Venture Capital and the Art of the Deal: More of the Same

Insights Venture Capital and the Art of the Deal: More of the Same Dror Futter · August 31, 2021

Imagine a Baskin Robbins where you can get any flavor you want, as long as it is vanilla. Based on recent data provided by the National Venture Capital Association in partnership with Aumni, the market for venture capital deal terms seem to be that kind of store.

In connection with the release of an updated version of its Series A Model Term Sheet last year, the NVCA included survey results provided by Aumni based on data from “100,000 venture transactions, representing over 40,000 investors with a combined network of over $1 trillion in assets under management.”   This summer, Aumni released an updated version of the data companion that includes 2020 data and more data fields.

Roughly 40%  of the data fields included in the Aumni survey relate to the frequency with which certain deal terms are found in financing transactions.  For example: “What is the frequency of 1x preferences?”  The results are reported by funding round.  While most experienced players in the space likely already know the market norms for each of these deal terms, what is truly striking is the degree of conformity.  Most deal terms are present in  80-90%+ of financings.

In the chart below, I summarize the deal terms findings of the survey with respect to frequency, as well as the 2020 findings compared to the historic numbers.

Key takeaways:

  • Well Defined Playing Field – The venture capital playing field is a well defined playing field.   Since the early 2000’s the industry has coalesced around a standard set of deal documents that, with relatively minor modification, are used in the overwhelming majority of venture equity financings in the United States
  • Little Deal Term Variability – Even within a well defined field, deal terms have narrowed even further so that on key terms, many of which influence return economics, in most cases 80-90%+ of financings include the same terms.
  • Company Favorable Terms – Where terms can reasonably be viewed as more pro-company or more pro-investor, the deal term norms skew heavily in favor of the company friendly alternatives.  Although the survey does not break out years except for 2020 (and also does not disclose how far back the survey data goes), from my experience, the same survey a decade ago would have shown much more variability.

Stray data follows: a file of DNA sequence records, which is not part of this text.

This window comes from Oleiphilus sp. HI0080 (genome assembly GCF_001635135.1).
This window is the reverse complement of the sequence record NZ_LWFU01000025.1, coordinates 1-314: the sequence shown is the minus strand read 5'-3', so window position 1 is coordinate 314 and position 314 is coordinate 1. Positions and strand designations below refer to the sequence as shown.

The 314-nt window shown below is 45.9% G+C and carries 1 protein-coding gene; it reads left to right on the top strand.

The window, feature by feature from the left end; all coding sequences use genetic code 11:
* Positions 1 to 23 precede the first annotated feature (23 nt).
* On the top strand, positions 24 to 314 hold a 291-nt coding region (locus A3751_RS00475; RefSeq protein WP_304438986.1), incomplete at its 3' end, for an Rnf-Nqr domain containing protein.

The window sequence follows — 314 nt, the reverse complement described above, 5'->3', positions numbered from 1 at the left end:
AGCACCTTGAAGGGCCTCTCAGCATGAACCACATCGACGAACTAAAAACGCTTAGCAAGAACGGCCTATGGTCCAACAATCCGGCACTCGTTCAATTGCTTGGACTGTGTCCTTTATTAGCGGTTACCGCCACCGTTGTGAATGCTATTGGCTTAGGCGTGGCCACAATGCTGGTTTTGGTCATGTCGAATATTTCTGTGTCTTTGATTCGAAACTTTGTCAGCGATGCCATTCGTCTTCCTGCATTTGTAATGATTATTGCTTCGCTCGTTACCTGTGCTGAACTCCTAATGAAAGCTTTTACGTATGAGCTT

• Minimal Variation by Round – The lack of variability by financing round is striking.  Early on it can be hard to clearly pick winners and losers.  By later stages some ventures clearly establish themselves as stars and others as struggling.  While this distinction still influences valuation, it does not seem to be influencing deal terms in most financings.
  • Changing Basis for Evaluating Investors – I used to give a talk entitled “Not all Term Sheets Are Equal.”   This was directed to entrepreneurs and encouraged them to focus not just on valuation, but on other deal terms that could impact economics.  Giving that talk today, I would retitle it “It’s the Valuation Stupid” – because all the other deal terms are likely to be pretty much the same.  Actually, I would still give the talk under the same title, but now focus on what else the investors bring to the table in terms of expertise, experience and network, rather than deal terms.
  • Covid, What Covid? – Turns out that Covid had a minimal impact on deal terms and to the extent it did, it was usually company friendly.   This reflects the reality of venture finance over the last 18 months, where after a short initial stutter, pretty much every segment of the venture industry moved upwards and to the right.

Deal terms serve at least two purposes.  First, they provide a means of mitigating risk and enhancing reward to investors.  For example, increasing the liquidation preference to 2x increases (but far from guarantees) the likelihood that an investor will emerge from an investment with at least a 2x return.  Second, deal terms are a way for investors to distinguish themselves from other investors in competitive situations – by accepting more risk and eliminating investor enhancements.

In the current “Lake Wobegon” market, where “all the terms sheets are above average” in terms of their company friendliness, founders have the luxury of focusing on valuations and collateral benefits offered by different potential investors.  On the investor side, offering company-friendly uniform terms to companies of all stripes should have the effect of depressing valuations of many companies since these terms on the whole offer fewer investor protections and enhancements.   Of course, depressed valuations are not exactly a “thing” in the current venture market.  It will be interesting to see how this combination plays out going forward for investor returns.

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